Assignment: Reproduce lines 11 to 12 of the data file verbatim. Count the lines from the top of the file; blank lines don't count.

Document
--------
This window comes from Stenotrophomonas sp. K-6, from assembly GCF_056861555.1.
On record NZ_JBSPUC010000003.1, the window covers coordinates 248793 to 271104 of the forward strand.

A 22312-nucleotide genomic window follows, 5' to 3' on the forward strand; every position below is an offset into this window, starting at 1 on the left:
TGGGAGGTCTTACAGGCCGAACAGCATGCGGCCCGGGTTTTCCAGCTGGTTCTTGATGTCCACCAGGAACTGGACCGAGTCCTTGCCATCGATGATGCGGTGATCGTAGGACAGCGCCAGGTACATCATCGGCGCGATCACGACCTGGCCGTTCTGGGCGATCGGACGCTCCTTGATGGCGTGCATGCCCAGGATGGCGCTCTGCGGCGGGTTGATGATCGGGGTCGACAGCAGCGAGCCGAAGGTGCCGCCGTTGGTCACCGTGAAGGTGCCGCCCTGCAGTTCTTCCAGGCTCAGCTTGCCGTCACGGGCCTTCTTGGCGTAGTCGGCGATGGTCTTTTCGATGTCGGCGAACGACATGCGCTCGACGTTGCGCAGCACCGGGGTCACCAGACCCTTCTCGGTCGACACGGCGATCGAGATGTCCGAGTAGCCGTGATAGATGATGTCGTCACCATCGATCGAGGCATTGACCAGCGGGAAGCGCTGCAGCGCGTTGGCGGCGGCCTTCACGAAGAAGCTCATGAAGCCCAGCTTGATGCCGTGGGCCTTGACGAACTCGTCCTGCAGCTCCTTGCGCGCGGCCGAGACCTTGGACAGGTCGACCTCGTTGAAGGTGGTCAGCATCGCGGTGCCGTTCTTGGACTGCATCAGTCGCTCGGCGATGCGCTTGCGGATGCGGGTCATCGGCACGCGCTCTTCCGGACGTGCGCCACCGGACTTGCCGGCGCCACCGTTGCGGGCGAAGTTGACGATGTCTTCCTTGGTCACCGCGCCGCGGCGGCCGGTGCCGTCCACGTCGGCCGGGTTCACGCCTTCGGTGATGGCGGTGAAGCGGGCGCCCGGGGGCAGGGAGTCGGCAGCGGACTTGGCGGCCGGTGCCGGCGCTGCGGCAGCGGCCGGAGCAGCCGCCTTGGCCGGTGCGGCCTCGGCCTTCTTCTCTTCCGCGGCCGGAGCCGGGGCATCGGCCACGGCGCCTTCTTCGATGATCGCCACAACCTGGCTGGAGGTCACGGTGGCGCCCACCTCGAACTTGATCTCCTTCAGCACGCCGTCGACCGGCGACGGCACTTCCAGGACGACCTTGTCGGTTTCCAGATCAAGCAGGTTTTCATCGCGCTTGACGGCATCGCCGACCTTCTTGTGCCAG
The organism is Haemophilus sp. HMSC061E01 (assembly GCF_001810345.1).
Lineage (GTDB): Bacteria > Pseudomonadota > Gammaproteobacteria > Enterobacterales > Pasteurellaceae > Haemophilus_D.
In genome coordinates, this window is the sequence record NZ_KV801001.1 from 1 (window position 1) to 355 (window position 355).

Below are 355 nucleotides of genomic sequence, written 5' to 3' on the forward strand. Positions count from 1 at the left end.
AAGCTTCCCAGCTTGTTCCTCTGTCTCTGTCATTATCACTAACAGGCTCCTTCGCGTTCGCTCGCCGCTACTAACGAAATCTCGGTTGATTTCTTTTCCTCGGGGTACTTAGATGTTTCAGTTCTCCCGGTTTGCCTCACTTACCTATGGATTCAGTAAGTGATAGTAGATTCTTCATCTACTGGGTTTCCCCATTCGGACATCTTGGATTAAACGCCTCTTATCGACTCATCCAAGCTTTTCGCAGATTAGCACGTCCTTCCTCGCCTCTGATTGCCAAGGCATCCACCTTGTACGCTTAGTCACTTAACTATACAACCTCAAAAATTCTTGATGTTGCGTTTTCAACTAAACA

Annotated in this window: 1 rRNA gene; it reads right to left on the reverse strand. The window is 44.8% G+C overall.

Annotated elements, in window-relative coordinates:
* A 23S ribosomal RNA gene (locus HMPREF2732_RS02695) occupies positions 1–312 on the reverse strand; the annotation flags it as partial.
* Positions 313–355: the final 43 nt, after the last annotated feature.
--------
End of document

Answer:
Annotated elements, in window-relative coordinates:
* A 23S ribosomal RNA gene (locus HMPREF2732_RS02695) occupies positions 1–312 on the reverse strand; the annotation flags it as partial.